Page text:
You don't need to be told that there's no excuse to not go, barring sickness or injury. You already know that. Even so, the best way to succeed is to make training so automatic that you don't have to think about it. A schedule or outside influence (friends, classes, a trainer) will give you the push.
posted by nevan at 9:28 AM on January 11, 2016

Get yourself checked for exercise induced asthma. A generalized feeling of "I hate this" could be shortness of breath, especially if you were an indifferent athlete as a kid and your parents smoked, or if you used to swim in chlorinated pools. With long term exercise induced asthma you get so used to not being able to draw in more oxygen that you may not experience it as shortness of breath, as opposed to the feeling, "I want to stop now."

Try changing your body mechanics as you run. Make sure to limber up first and then lean slightly forward as if you are chasing someone just out of your reach. Adults often try to run while standing upright which is not the natural running position for a lot of us.

Make sure your blood sugar is optimal before you start to run by having a small protein snack about ten or fifteen minutes before, such as cheese or nuts.

Use a humidifier indoors as long as the heating is on, and use it lavishly, perhaps getting more than one. Dry winter skin is due to dry winter air. Fix your air, not your skin.
posted by Jane the Brown at 9:31 AM on January 11, 2016

I just started running a few months ago and have been surprised at my tolerance for running in the cold and dark. Part of it is this:

The other thing that I've found is that the more I do it, the more badass I feel

But winter running may not be as bad as you think either. The first few minutes suck sometimes, but then I warm up and am perfectly comfortable temperature-wise. I don't have a ton of gear yet, but one thing I love is this earband. It is super comfortable and very warm. I find a hat is often too warm, even in near or below freezing temps, but the earband allows the top of my head to breathe and is perfect - plus it helps keep my earbuds from falling out.

If you're like me, you'll need to carry tissues because your nose will run frequently. You get used to it. This is a good article from Runner's World about whether to run when sick. I've had a mild cold since Saturday and have been running since I have only above-the-neck symptoms.

I am not a morning person, and getting out of bed extra early to run in the cold can be pretty awful, but (1) getting my run out of the way first thing in the morning means there's less chance I'll skip it, and (2) it's so peaceful at that time that I've come to enjoy it once I'm out there and past the first half-mile or so.

I haven't run on a treadmill at all this winter and probably won't unless it's snowy or icy. I don't run in heavy rain or single-digit temps, but I hate running indoors so much that I usually look ahead at the forecast and rearrange my schedule if needed to make outdoor runs possible (an evening run instead of morning, swapping days since I don't run every day).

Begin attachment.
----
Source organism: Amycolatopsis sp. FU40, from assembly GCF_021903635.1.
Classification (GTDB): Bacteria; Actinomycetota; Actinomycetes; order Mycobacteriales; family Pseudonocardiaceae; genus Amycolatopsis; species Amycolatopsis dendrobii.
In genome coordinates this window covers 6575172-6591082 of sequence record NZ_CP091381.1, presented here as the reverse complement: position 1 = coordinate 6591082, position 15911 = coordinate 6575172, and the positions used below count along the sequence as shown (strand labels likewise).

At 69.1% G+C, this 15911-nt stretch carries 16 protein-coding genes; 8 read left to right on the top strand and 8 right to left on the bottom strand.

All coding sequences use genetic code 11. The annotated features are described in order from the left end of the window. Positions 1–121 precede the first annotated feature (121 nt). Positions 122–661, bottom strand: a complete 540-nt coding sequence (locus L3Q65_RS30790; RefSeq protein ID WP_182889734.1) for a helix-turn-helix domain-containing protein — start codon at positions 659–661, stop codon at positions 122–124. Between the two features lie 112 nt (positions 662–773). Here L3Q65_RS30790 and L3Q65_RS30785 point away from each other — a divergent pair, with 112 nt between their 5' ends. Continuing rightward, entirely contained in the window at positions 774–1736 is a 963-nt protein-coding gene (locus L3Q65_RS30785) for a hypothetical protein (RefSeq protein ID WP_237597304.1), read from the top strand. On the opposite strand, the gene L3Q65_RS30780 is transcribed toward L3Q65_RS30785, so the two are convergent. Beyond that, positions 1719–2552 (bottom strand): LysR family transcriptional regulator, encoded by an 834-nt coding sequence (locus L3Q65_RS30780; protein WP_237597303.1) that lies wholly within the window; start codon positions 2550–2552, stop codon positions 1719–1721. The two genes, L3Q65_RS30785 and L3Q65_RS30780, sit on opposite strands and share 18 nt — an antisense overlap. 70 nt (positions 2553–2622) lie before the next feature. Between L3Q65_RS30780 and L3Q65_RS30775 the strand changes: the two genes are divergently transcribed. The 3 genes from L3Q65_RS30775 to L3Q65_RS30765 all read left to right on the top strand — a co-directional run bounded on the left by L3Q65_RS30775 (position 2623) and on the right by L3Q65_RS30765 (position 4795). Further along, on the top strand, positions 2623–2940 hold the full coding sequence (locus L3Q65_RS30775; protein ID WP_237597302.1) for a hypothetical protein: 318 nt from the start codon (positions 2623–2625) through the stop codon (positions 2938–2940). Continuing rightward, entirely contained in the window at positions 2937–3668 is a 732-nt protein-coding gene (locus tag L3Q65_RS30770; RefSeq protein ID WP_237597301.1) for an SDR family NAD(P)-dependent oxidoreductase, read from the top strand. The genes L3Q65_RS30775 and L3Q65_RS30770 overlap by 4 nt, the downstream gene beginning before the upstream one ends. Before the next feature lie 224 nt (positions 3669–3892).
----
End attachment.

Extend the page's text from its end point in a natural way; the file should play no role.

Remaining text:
posted by treachery, faith, and the great river at 9:31 AM on January 11, 2016

You don't HAVE to exercise outside. If it's horrible out there, skip it and do an exercise video indoors or go to the gym. I hate treadmills so I stick to aerobics etc if I can't exercise outdoors. I've also just bought a Turbo Trainer so I can cycle indoors! Exercise is supposed to be tough, but you are still meant to be getting some enjoyment out of it, and there is no law that says you HAVE to put yourself through exercise you don't want to do.

Re your question about skipping exercise, I try to downgrade rather than skip - so if I'm not feeling 100% or there's a monsoon out there it's a short, slow run instead of a harder one. Or more indoor aerobics! I also rejig my schedule according to the weather forecast, so I don't have to do long runs in the rain.
posted by intensitymultiply at 9:33 AM on January 11, 2016 [1 favorite]

For motivation, I find it easiest to stop considering it to be a choice. You're a runner. Are you 1) injured, or suspect an injury? If no; 2) Do you have time today to run? 3) Is it safe to run right now? If all three of those are yes, then you run. It doesn't matter if you're going to freeze your ass off the first 5-10 minutes, you're going to love the rest of the run once you're warmed up and you're going to feel great the rest of the day because you ran. So it's not a choice, it's a pre-run checklist. Do not think of it as a choice and thus you don't need motivation. Do you need motivation to brush your teeth before bed? No, it's just that thing you do (if not, please do).

Different/better gear can help change the answer to option 3) above. Headlamp will light the way in the dark (along with a reflective vest to make you more visible ($1-5 dollars at dollar store, surplus store, or walmart); screw shoes (or yaktrax if you don't have surplus shoes) can make the ice a lot safer. There are also waterproof shoes with trail style treads, but that's definitely pricy, but it will remove your fear of all puddles.